To answer this question, we need to know some important characteristics of light in general. Any wave is essentially just a way of shifting energy from one place to another, whether the fairly obvious transfer of energy in waves on the sea or in the much more difficult to imagine waves in light. With waves on water, the energy is transferred by the bulk movement of water molecules; however, a particular water molecule doesn’t travel all the way across the Atlantic, or even all the way across a pond. Depending on the depth of the water, waves follow a roughly circular path from the point of origin. As they move up to the top of the circle, the wave builds to a crest; as they move down again, you get a trough. The energy is transferred by relatively small local movements in the environment. With water waves it is fairly easy to draw diagrams to show this happening with real molecules. With light it is more difficult. The energy in light travels because of local fluctuating changes in electrical and magnetic fields; hence “electromagnetic” radiation. (Upper Left)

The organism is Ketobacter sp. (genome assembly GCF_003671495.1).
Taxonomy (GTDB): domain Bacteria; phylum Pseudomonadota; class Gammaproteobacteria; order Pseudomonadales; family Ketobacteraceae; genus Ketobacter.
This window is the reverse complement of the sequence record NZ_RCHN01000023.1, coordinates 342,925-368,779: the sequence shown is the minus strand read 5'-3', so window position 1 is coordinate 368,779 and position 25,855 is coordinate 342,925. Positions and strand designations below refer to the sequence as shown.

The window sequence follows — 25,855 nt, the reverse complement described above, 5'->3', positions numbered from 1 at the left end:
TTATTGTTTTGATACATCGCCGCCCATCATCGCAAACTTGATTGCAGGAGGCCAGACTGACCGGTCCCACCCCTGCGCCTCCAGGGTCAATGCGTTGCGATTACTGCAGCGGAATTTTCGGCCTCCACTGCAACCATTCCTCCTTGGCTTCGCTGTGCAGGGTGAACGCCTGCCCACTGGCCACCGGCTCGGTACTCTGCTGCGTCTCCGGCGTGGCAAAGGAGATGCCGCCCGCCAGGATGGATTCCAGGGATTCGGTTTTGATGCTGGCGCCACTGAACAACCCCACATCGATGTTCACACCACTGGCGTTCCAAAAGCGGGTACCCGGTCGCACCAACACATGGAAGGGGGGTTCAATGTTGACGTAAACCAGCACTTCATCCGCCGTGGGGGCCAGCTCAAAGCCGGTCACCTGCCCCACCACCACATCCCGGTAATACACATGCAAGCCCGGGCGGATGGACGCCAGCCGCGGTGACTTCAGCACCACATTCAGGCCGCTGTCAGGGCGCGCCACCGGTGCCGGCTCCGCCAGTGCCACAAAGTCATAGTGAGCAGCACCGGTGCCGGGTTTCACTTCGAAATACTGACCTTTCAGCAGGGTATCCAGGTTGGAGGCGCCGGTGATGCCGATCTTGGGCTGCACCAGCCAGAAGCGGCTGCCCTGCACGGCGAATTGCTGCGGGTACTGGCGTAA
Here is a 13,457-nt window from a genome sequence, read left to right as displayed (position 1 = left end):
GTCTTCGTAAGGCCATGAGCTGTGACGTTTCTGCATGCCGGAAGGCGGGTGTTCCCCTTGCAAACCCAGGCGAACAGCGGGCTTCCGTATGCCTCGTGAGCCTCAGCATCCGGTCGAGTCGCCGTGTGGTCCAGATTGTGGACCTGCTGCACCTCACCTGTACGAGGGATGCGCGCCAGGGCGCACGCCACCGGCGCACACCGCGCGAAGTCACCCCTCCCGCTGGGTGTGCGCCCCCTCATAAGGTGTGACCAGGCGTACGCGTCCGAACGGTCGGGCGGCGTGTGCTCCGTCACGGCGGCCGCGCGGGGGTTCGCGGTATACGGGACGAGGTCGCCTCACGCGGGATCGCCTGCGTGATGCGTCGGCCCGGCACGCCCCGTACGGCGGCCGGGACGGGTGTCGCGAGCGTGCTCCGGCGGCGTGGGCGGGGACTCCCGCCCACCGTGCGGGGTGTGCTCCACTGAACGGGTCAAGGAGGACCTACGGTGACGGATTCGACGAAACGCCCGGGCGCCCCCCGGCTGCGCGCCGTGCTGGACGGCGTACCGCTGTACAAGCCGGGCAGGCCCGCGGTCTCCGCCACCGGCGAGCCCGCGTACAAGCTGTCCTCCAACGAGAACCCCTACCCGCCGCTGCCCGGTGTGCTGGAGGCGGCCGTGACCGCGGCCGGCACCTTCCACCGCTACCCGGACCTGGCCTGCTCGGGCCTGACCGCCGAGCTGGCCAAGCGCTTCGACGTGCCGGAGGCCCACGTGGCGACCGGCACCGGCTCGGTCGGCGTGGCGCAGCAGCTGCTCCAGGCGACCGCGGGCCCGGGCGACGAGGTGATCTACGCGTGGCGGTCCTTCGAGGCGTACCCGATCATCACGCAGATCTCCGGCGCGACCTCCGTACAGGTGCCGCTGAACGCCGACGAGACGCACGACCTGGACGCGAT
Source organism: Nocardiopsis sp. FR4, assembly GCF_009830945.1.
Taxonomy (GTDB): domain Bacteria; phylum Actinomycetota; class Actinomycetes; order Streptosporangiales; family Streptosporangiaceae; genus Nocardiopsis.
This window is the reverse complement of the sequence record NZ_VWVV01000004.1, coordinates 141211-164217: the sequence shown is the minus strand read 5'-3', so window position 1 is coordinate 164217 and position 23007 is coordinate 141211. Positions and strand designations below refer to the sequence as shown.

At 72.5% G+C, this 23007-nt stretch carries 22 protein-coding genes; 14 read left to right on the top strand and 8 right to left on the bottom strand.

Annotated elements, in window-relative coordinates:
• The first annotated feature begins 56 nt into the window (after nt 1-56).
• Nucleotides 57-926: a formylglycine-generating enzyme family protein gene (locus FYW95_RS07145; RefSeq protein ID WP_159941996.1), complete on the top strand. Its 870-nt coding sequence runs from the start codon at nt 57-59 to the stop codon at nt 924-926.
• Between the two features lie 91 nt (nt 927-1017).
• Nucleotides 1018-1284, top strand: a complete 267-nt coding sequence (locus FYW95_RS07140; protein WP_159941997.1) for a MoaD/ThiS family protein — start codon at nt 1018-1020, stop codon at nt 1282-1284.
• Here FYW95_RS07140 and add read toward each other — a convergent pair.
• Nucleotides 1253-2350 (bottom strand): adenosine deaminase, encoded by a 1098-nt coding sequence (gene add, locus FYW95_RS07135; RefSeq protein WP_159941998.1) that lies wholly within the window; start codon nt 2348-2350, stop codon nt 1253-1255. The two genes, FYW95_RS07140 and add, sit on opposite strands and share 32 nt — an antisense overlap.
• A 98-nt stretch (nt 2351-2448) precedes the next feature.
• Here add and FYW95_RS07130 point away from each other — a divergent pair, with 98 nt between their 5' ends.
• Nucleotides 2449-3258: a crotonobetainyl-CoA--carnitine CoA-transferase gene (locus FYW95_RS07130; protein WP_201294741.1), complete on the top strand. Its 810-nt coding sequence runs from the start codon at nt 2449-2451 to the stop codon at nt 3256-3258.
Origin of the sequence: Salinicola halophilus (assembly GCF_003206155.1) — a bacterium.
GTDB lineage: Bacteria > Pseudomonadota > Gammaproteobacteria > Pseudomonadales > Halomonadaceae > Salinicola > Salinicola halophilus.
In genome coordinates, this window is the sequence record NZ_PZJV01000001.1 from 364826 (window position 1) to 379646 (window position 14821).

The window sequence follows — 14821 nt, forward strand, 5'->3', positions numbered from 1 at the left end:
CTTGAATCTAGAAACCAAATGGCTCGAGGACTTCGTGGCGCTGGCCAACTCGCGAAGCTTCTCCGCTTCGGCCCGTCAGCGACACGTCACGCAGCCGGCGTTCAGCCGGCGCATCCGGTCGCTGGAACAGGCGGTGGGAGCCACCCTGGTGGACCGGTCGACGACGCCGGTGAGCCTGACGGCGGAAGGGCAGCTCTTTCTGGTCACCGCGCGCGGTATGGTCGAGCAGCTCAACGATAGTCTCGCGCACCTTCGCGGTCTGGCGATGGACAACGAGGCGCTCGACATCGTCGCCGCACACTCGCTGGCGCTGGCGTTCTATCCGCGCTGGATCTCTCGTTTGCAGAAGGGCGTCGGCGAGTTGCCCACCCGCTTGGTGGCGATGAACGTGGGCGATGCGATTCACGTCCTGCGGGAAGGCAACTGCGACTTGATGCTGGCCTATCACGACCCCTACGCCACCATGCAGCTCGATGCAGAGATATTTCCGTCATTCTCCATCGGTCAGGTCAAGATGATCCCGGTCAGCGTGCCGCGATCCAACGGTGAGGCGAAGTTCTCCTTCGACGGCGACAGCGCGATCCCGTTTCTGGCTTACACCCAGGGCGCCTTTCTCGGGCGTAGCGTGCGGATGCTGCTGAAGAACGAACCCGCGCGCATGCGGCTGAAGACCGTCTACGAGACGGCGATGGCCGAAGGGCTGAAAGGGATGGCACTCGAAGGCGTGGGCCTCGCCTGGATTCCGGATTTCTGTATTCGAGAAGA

If you draw a beam of light in the form of a wave, without worrying too much about what exactly is causing the wave, the distance between two crests is called the wavelength of the light. It could equally well be the distance between two troughs or any other two identical positions on the wave. You have to picture these wave crests as moving from left to right. If you counted the number of crests passing a particular point per second, you have the frequency of the light. It is measured in what used to be called “cycles per second”, but is now called Hertz, Hz. Cycles per second and Hertz mean exactly the same thing. Light has a constant speed through a given substance. For example, it always travels at a speed of approximately 3 x 108 meters per second in a vacuum. This is actually the speed that all electromagnetic radiation travels not just visible light. There is a simple relationship between the wavelength and frequency of a particular color of light and the speed of light. (Lower Left)

This relationship means that if you increase the frequency, you must decrease the wavelength and, of course, the opposite is true. If the wavelength is longer, the frequency is lower. It is really important that you feel comfortable with the relationship between frequency and wavelength. Each particular frequency of light has a particular energy associated with it. The higher the frequency, the higher the energy of the light. Light which has wavelengths of around 380 nm to 435 nm is seen as a sequence of violet colors. Various red colors have wavelengths around 625 nm to 740 nm. Which has the highest energy? The light with the highest energy will be the one with the highest frequency, that will be the one with the smallest wavelength. (Right)

Back to Index